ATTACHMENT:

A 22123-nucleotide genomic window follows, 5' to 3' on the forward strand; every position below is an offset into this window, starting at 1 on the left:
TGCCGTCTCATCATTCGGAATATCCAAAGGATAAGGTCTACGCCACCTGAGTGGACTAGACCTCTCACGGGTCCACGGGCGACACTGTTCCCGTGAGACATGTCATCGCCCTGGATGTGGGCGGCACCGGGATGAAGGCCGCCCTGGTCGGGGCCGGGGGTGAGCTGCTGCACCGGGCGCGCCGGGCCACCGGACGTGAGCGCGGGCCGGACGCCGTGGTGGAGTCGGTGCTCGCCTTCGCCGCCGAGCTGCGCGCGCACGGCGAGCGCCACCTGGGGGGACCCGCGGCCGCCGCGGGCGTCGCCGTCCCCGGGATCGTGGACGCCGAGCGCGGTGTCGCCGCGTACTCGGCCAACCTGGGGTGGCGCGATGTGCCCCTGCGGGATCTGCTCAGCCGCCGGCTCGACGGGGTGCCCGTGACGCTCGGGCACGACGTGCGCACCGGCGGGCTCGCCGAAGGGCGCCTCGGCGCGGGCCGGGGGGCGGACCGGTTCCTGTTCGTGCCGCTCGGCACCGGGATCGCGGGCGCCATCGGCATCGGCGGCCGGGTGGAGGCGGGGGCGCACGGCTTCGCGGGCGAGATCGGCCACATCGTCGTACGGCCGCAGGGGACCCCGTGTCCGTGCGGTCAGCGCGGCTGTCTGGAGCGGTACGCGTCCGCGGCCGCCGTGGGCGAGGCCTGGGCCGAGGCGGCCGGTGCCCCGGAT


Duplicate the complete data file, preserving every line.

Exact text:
A 22123-nucleotide genomic window follows, 5' to 3' on the forward strand; every position below is an offset into this window, starting at 1 on the left:
TGCCGTCTCATCATTCGGAATATCCAAAGGATAAGGTCTACGCCACCTGAGTGGACTAGACCTCTCACGGGTCCACGGGCGACACTGTTCCCGTGAGACATGTCATCGCCCTGGATGTGGGCGGCACCGGGATGAAGGCCGCCCTGGTCGGGGCCGGGGGTGAGCTGCTGCACCGGGCGCGCCGGGCCACCGGACGTGAGCGCGGGCCGGACGCCGTGGTGGAGTCGGTGCTCGCCTTCGCCGCCGAGCTGCGCGCGCACGGCGAGCGCCACCTGGGGGGACCCGCGGCCGCCGCGGGCGTCGCCGTCCCCGGGATCGTGGACGCCGAGCGCGGTGTCGCCGCGTACTCGGCCAACCTGGGGTGGCGCGATGTGCCCCTGCGGGATCTGCTCAGCCGCCGGCTCGACGGGGTGCCCGTGACGCTCGGGCACGACGTGCGCACCGGCGGGCTCGCCGAAGGGCGCCTCGGCGCGGGCCGGGGGGCGGACCGGTTCCTGTTCGTGCCGCTCGGCACCGGGATCGCGGGCGCCATCGGCATCGGCGGCCGGGTGGAGGCGGGGGCGCACGGCTTCGCGGGCGAGATCGGCCACATCGTCGTACGGCCGCAGGGGACCCCGTGTCCGTGCGGTCAGCGCGGCTGTCTGGAGCGGTACGCGTCCGCGGCCGCCGTGGGCGAGGCCTGGGCCGAGGCGGCCGGTGCCCCGGAT